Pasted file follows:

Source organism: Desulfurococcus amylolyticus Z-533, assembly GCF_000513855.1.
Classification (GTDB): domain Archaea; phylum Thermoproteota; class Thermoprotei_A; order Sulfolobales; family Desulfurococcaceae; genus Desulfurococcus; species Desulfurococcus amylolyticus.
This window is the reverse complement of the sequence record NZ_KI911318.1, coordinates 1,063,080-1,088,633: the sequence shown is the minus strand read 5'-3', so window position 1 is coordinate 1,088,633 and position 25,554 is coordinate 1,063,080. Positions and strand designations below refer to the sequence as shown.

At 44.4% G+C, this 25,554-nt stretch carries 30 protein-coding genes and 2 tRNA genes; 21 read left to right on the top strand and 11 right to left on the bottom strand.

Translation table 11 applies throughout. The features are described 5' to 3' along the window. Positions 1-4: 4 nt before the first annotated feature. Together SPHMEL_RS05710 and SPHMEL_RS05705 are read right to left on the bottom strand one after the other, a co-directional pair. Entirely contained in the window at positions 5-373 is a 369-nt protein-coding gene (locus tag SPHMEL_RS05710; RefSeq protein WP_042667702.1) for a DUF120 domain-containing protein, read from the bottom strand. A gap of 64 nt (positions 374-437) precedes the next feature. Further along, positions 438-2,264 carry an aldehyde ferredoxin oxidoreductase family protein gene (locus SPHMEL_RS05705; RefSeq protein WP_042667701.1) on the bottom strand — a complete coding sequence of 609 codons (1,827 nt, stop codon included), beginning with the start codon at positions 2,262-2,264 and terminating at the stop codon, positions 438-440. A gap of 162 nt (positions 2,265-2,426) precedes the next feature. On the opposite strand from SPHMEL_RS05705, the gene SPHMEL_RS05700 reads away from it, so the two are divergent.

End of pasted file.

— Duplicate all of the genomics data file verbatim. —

Source organism: Desulfurococcus amylolyticus Z-533, assembly GCF_000513855.1.
Classification (GTDB): domain Archaea; phylum Thermoproteota; class Thermoprotei_A; order Sulfolobales; family Desulfurococcaceae; genus Desulfurococcus; species Desulfurococcus amylolyticus.
This window is the reverse complement of the sequence record NZ_KI911318.1, coordinates 1,063,080-1,088,633: the sequence shown is the minus strand read 5'-3', so window position 1 is coordinate 1,088,633 and position 25,554 is coordinate 1,063,080. Positions and strand designations below refer to the sequence as shown.

At 44.4% G+C, this 25,554-nt stretch carries 30 protein-coding genes and 2 tRNA genes; 21 read left to right on the top strand and 11 right to left on the bottom strand.

Translation table 11 applies throughout. The features are described 5' to 3' along the window. Positions 1-4: 4 nt before the first annotated feature. Together SPHMEL_RS05710 and SPHMEL_RS05705 are read right to left on the bottom strand one after the other, a co-directional pair. Entirely contained in the window at positions 5-373 is a 369-nt protein-coding gene (locus tag SPHMEL_RS05710; RefSeq protein WP_042667702.1) for a DUF120 domain-containing protein, read from the bottom strand. A gap of 64 nt (positions 374-437) precedes the next feature. Further along, positions 438-2,264 carry an aldehyde ferredoxin oxidoreductase family protein gene (locus SPHMEL_RS05705; RefSeq protein WP_042667701.1) on the bottom strand — a complete coding sequence of 609 codons (1,827 nt, stop codon included), beginning with the start codon at positions 2,262-2,264 and terminating at the stop codon, positions 438-440. A gap of 162 nt (positions 2,265-2,426) precedes the next feature. On the opposite strand from SPHMEL_RS05705, the gene SPHMEL_RS05700 reads away from it, so the two are divergent.